Then, in 1999, Thorne (not to be outdone) and other scientists from the Australian National University published a new comprehensive study on the age of Mungo Man. They used different samples of bone and sand and different dating methods—electron-spin resonance (ESR), optically-stimulated luminescence (OSL), thorium-uranium (Th/U) and protactinium-uranium (Pa/U). (Don’t worry about the big names. See Dating methods.) And the results from all the different methods agreed closely. Their conclusion? Mungo Man was 62,000 years old! Bowler and Magee described this 20,000-year stretch as ‘commendable in intent.’8
There was just one small problem. The new date meant that the history of Australian occupation would have to be rewritten and it also affected the ideas of human evolution in other parts of the world. And Australian archaeologists were still embarrassed by the Jinmium rock shelter fiasco, where a claimed age of 116,000 years was later reduced to 5,000 years.9
So, Bowler stubbornly refused to accept the new dates. In his protest to Journal of Human Evolution, he said ‘For this complex, laboratory-based dating to be successful, the data must be compatible with the external field evidence.’8 In other words, you don’t just accept a laboratory date without question. It’s not the last word on the age of something. You only accept the date if it agrees with what you already think it should be.
And that is what we have been saying all along.10 That is why we won’t accept any date that contradicts the eyewitness evidence of human history recorded in the Bible. Such contradictory dates can’t be right.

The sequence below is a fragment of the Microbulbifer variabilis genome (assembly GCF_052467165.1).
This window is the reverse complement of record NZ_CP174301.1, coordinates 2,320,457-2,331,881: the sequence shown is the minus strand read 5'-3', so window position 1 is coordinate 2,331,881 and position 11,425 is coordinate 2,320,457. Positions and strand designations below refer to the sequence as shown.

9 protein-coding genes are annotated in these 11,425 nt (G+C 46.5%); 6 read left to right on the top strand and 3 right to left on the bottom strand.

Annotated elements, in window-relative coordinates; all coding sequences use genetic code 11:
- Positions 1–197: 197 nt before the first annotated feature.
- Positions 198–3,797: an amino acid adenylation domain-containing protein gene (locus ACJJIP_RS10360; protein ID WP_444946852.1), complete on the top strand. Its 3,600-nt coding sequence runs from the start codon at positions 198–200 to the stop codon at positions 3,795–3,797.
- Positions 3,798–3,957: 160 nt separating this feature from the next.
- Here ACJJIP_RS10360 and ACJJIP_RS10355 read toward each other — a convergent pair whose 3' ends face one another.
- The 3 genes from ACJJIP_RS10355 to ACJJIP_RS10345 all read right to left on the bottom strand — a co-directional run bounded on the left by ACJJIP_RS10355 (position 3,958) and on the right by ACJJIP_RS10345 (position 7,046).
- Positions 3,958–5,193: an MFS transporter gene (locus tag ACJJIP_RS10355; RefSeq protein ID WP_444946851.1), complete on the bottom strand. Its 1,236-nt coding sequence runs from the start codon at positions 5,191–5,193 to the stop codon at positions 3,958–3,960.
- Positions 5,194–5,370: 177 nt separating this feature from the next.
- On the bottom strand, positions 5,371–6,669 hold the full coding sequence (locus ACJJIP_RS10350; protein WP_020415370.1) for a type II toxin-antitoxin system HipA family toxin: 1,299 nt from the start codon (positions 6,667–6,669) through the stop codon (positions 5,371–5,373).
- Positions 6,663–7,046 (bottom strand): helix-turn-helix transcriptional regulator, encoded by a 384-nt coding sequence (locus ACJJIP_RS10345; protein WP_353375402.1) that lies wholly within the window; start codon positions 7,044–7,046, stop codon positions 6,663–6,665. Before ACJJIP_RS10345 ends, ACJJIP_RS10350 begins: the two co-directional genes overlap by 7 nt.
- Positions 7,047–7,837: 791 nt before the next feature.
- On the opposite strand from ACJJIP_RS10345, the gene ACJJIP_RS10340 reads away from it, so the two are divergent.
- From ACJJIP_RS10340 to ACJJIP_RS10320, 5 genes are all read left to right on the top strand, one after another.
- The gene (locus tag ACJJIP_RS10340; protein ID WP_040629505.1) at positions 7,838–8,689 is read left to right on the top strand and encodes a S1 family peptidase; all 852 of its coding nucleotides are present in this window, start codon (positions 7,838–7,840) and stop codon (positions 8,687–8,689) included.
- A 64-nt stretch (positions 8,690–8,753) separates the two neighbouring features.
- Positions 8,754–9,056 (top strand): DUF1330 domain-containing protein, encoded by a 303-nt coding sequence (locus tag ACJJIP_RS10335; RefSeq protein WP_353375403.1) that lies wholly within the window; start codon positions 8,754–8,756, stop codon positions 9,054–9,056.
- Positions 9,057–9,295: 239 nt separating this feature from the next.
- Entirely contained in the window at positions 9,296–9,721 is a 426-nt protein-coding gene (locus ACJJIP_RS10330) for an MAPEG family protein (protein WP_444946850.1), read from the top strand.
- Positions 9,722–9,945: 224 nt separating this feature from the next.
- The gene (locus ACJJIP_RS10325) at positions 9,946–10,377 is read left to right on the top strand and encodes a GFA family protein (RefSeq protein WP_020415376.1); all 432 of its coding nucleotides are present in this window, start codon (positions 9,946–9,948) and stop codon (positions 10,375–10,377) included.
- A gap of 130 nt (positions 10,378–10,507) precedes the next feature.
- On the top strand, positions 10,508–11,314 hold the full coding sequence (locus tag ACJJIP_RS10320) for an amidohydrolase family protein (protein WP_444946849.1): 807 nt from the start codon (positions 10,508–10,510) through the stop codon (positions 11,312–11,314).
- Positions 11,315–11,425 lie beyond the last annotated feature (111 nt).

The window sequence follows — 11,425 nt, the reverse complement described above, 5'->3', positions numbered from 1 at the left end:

In short, the dates are wrong because they are based on wrong assumptions. For example, the carbon-14 method does not account for the disruption of the carbon balance during the Flood some 4,500 years ago.11 The uranium methods do not make the correct assumptions about the initial conditions of the samples or about the effects of changing environmental conditions through time. The luminescence dates have the same problem.
So, who are Mungo Man and Mungo Woman? Like us, they descended from Noah and his family (Genesis 10). After the Flood, and after the confusion of languages at the Tower of Babel (Genesis 11), their ancestors migrated to Australia. As the populations grew, they spread out over the continent. During the Ice Age, when rainfall was higher, Lake Mungo would have been a lush area to live in, teeming with wildlife.
- Willandra Lakes Region: inscribed 1981, <www.ea.gov.au/heritage/awhworldheritage/sites/willandra/>, 4 August 2003. Return to text.
- Fannin, P., Mungo jumbo, The Age, p. 5, Saturday, 13 January 2001. Return to text.
- Brown, P., Lake Mungo 1, <www-personal.une.edu.au/~pbrown3/Mungo1.html>, 21 February 2003. Return to text.
- In the beginning, The Bulletin, pp. 26–33, 24 June 2003. Return to text.
- Thorne, A., et al., Australia’s oldest human remains: age of the Lake Mungo 3 skeleton, Journal of Human Evolution 36:591–612, 1999. Return to text.
- Brown, P., Australian Pleistocene variation and the sex of Lake Mungo 3, Journal of Human Evolution 38:743–749, 1999. Return to text.
- Bowler, J.M., et al., New ages for human occupation and climatic change at Lake Mungo, Australia, Nature 42(6925):837–840, 2003. Return to text.
- Bowler, J.M. and Magee, J.W., Redating Australia’s oldest human remains: a sceptic’s view, Journal of Human Evolution 38:719–726, 2000. Return to text.
- Brown, P., The first Australians: the debate continues, Australasian Science 21(4):28–31, 2000. Return to text.
- Walker, T., The way it really is: little known facts about radiometric dating, Creation 24(4):20–23, 2002. Return to text.
- Batten, D. (Ed.), The Creation Answers Book, Creation Ministries International, Brisbane, Australia, Chapter 4, 2006. Return to text.